QUÉBEC, May 1, 2014 /CNW/ - Today, the Transportation Safety Board of
Canada (TSB) released its marine investigation report (M13L0055) into
an accidental death of a crew member in Baie-Comeau, Quebec aboard the
bulk carrier Federal Yoshino on 8 May 2013.
While at anchor off of Baie-Comeau, one of the crew members was in a
basket attached to a provision crane to paint a recently-repaired
engine room vent. While maneuvering the crane, the hoisting cable broke
and the basket fell approximately 5 metres before landing on the deck.
The crew member was fatally injured.
The investigation found that the basket fell because the crane block
above the basket exceeded its upward travel limit. The switch that was
designed to prevent the upward travel beyond the set limit was
improperly rigged, and thus did not function as designed. Additionally,
the crew member could not see that the crane block was beyond its
upward limit. As such, the crane block made contact with the underside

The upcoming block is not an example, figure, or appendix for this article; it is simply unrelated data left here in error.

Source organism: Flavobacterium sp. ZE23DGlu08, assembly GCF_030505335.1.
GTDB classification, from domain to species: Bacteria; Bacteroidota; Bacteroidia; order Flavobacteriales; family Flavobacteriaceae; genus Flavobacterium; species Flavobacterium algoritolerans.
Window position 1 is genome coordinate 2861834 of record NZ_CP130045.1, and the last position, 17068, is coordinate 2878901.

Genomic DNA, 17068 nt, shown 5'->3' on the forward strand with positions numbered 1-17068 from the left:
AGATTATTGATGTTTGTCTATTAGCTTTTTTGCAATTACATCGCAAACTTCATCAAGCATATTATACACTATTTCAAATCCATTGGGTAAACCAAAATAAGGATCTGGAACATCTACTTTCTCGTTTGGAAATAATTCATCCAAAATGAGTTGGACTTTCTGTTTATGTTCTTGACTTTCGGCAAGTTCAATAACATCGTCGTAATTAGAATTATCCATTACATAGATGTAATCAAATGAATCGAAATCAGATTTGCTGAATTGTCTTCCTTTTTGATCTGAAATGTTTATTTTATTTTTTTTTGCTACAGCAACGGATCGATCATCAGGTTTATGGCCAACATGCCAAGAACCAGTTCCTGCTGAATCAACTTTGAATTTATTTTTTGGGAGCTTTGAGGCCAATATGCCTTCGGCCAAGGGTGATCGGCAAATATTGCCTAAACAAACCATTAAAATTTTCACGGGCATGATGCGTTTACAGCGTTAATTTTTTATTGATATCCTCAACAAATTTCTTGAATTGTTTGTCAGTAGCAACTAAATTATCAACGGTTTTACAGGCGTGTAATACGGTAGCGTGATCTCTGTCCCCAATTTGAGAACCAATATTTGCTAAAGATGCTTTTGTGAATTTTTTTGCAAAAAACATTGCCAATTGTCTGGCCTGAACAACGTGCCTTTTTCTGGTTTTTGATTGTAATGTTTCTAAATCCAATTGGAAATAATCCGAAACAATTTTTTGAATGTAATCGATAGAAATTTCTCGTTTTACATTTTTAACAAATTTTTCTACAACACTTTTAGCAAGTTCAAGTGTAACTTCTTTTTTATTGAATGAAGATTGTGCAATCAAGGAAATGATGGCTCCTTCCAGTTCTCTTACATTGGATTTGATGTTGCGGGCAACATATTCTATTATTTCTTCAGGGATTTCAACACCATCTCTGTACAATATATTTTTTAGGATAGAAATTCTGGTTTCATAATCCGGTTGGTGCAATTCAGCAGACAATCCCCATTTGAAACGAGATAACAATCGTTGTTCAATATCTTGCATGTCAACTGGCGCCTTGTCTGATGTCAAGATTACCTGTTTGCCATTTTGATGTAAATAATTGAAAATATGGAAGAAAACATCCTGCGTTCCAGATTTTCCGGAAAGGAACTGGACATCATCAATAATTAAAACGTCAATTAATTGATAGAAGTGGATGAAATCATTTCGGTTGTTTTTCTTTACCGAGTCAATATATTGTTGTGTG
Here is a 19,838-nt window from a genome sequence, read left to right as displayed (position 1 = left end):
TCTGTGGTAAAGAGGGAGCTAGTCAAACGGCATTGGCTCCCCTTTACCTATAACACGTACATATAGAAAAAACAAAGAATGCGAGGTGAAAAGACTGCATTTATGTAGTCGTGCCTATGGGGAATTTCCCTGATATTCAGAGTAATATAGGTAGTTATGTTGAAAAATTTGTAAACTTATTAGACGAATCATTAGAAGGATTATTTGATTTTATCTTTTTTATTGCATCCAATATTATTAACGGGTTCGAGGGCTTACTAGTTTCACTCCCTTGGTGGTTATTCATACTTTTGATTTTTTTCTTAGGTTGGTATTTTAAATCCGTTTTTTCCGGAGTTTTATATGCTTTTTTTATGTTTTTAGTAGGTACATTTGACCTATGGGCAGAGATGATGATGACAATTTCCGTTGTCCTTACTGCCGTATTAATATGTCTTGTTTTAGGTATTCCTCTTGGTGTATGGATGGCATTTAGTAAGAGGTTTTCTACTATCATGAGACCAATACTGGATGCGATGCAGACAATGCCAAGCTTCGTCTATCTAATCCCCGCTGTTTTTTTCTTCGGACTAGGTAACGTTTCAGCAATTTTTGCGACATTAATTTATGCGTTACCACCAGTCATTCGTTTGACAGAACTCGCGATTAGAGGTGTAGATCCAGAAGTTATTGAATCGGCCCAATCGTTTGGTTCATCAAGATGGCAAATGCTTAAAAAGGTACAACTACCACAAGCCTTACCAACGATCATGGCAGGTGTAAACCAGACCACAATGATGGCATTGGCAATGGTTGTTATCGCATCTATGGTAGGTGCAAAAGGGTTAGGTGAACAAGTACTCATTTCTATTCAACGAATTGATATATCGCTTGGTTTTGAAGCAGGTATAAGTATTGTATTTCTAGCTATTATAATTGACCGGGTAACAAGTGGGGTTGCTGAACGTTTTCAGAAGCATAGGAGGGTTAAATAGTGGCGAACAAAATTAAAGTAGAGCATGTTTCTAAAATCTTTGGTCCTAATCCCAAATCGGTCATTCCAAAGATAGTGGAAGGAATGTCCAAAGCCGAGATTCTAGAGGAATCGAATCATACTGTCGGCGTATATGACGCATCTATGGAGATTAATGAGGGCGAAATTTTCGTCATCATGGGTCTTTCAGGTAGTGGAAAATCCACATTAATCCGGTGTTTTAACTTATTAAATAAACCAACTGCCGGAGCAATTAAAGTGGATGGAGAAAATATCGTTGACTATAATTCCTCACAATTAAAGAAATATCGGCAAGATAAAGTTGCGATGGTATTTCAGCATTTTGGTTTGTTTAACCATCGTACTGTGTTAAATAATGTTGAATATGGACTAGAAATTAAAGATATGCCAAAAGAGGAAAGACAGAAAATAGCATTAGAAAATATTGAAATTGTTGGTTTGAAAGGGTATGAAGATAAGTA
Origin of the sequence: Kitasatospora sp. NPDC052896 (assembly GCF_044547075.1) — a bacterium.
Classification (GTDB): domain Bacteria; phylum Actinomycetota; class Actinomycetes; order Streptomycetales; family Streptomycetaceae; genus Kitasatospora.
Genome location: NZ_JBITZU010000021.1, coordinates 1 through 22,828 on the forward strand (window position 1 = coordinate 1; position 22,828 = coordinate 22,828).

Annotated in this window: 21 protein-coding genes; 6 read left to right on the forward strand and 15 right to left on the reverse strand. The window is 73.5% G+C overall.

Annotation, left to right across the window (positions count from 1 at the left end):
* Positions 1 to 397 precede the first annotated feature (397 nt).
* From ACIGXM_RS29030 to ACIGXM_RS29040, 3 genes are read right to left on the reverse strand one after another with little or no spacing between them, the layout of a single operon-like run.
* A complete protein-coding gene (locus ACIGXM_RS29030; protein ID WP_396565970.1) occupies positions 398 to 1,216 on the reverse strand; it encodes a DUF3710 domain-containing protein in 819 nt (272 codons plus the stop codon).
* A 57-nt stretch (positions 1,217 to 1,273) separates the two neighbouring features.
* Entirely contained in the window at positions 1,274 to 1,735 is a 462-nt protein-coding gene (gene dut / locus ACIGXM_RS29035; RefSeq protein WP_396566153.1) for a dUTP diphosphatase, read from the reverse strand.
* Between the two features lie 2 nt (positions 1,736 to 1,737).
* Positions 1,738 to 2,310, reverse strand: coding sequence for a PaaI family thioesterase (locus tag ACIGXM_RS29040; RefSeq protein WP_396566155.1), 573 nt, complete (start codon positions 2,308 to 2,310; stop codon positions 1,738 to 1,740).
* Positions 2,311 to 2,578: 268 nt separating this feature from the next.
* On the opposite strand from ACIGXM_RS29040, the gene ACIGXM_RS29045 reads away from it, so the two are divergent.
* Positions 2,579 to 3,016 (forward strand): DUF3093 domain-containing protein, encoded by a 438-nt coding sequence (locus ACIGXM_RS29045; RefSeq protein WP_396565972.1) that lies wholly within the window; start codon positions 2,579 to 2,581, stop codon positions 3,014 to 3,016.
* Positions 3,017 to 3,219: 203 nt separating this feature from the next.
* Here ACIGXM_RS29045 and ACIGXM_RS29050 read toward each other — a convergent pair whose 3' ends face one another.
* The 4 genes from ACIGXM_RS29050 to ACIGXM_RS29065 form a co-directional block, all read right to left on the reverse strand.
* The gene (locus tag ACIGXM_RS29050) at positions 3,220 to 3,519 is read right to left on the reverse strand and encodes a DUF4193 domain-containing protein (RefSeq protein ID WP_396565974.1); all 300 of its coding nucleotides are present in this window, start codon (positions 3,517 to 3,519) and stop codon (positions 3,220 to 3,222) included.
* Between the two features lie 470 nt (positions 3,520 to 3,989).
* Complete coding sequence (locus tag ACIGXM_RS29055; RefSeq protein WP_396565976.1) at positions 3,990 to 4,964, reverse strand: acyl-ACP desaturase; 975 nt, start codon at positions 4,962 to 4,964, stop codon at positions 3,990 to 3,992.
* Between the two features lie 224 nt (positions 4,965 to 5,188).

of the crane's boom and the hoisting cable continued to pull, causing
it to snap due to overstress, and the basket fell towards the deck. Animations of the event have been produced as part of this investigation.
Following the occurrence, the vessel owner and vessel management company
immediately issued instructions to stop the use of provision cranes for
lifting personnel. The vessel classification society Det Norske Veritas Germanischer Lloyd and the flag state, the Marshall Islands, also issued recommendations to
prevent the use of lifting equipment to transport personnel and to take
additional precautions when crew members work aloft.
The TSB is an independent agency that investigates marine, pipeline,
railway and aviation transportation occurrences. Its sole aim is the
advancement of transportation safety. It is not the function of the
Board to assign fault or determine civil or criminal liability.
SOURCE: Transportation Safety Board of Canada
For further information:
Transportation Safety Board of Canada
The TSB is online at www.tsb.gc.ca. Keep up to date through RSS, Twitter @TSBCanada, YouTube, Flickr and our blog.